The Pamphlet Collection of Sir Robert Stout: Volume 8
Opinions of the Districts
Opinions of the Districts.
Two evenings were accordingly spent in receiving the opinions of the Delegates.
Some of the Delegates came entrusted with resolutions expressing the views of their districts. A few of these will indicate the opinions which predominated in these districts. The Delegates from Ballaarta presented the following credentials:—
To all whom it may Concern.
The people of Ballaarat, in public meeting assembled, at the Victoria Theatae, on Saturday, the eleventh day of July, in the year of our Lord, one thousand eight hundred and lefty-seven, agreed to the following resolutions:—
Resolved—That the Victorian Crown lands are the property of the people, and that in order to secure the peace and future prosperity of the country, the following principles should form the basis of future legislation:—
1st. That the actual cultivator should be allowed to select tor himself a moderate-sized farm, 300 acres being the maximum, at the uniform price of one pound per acre, without auction.
2nd. That the actual cultivator should be enabled to enter upon his farm on payment of a deposit of ten per cent, on the purchase-money, the payment of the balance to extend over a period of five years—10 percent, the first year, and 90 per cent, the second, and each succeeding year, till the amount of the purchase-money is paid up.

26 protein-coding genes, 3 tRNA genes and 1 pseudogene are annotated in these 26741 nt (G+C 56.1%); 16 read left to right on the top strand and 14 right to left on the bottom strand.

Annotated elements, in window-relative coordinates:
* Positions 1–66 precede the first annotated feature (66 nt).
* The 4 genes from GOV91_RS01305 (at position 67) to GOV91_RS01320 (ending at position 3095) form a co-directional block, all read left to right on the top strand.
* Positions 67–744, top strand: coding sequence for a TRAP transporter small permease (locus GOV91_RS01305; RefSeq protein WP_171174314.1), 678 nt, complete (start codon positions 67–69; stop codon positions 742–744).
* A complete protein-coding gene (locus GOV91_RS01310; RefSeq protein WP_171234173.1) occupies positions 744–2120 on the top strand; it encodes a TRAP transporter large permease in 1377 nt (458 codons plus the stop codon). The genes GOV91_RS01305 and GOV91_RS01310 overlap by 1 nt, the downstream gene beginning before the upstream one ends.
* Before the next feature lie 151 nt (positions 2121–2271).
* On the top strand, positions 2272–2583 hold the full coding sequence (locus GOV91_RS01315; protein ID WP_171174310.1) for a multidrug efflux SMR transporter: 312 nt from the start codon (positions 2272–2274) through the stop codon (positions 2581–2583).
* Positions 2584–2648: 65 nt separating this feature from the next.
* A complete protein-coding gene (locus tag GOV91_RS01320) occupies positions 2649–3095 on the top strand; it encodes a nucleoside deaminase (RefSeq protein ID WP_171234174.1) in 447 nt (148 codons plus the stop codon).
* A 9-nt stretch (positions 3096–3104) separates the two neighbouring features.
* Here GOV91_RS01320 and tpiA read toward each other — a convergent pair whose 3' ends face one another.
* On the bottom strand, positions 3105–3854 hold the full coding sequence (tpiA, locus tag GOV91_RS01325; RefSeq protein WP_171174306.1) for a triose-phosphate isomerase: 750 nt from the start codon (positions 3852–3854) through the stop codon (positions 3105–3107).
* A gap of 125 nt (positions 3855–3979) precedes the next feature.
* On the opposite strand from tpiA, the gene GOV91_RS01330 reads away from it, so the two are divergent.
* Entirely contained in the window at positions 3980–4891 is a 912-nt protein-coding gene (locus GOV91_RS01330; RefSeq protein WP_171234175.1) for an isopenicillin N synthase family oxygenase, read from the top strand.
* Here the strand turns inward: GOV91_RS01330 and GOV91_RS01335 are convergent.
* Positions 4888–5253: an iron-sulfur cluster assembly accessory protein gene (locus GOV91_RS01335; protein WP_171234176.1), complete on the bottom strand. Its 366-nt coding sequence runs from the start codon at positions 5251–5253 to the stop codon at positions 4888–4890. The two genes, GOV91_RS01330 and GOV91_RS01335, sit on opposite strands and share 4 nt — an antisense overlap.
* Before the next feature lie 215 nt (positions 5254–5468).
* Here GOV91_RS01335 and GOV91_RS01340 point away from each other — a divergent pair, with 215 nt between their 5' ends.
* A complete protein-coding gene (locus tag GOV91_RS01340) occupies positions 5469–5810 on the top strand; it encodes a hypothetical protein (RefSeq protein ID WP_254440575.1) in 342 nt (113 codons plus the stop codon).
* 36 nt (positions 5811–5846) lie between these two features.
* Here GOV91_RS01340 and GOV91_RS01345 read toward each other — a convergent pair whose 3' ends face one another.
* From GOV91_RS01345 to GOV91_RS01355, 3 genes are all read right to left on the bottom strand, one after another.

3rd. That all lands in existing towns and their neighborhood which have obtained an exceptionable value should be specially dealt with, and not subject to the above conditions.
4th That all unalienated Crown lands should constitute an open country for pasturage, free to the people, and that the present system of squatting is unjust in principle, oppressive in practice, and opposed to the progress of the colony.
5th.That, in the opinion of this meeting, it is the duty of the Government to resume the Crown lands of the country from the pastoral tenants, and that, in no case, should any new tenancies be created when these lands are resumed filth.
6th.That all the gold fields of the colony, as well as all the known auriferous lands in their neighborhood, should be reserved from sale.
That four Delegates be sent to attend the Melbourne Conference, and that a subscription be at once opened to defray the expenses of the delegation.
That the resolutions passed at this meeting be signed by the Chairman, and submitted to the Delegates for their guidance at the Melbourne Conference, to be held on the 15thinstant.page 6
And I hereby certify, that—
John Yates, Member of the Local Court of Ballaarat,
Alfred Arthur O'Connor, Member of the Local Court of Ballaarat,
Duncan Gillies, Member of the Local Court of Ballaarat,
John Cathie, Merchant of Ballaarat,
Are declared by me to be duly elected as Delegates to represent Ballaarat at the National Congrass to be held at Melbourne.
Joseph Henry Dunne, Chairman of the Meeting, Ballaarat.
Dated this 11th day of July, in the year of our Lord one thousand eight hundred and fifty-seven.
Mr. Strickland, from the Ovens, presented the following solutions, adopted in his district:—
1st. That it is the opinion of this meeting that a bill for facilitating the selecting and settlement of the public lands should be passed as quickly as possible, but that they are of opinion that the proposed bill of the Government would be injurious to the interests of a large majority of the community, and will retard the progress of the colony.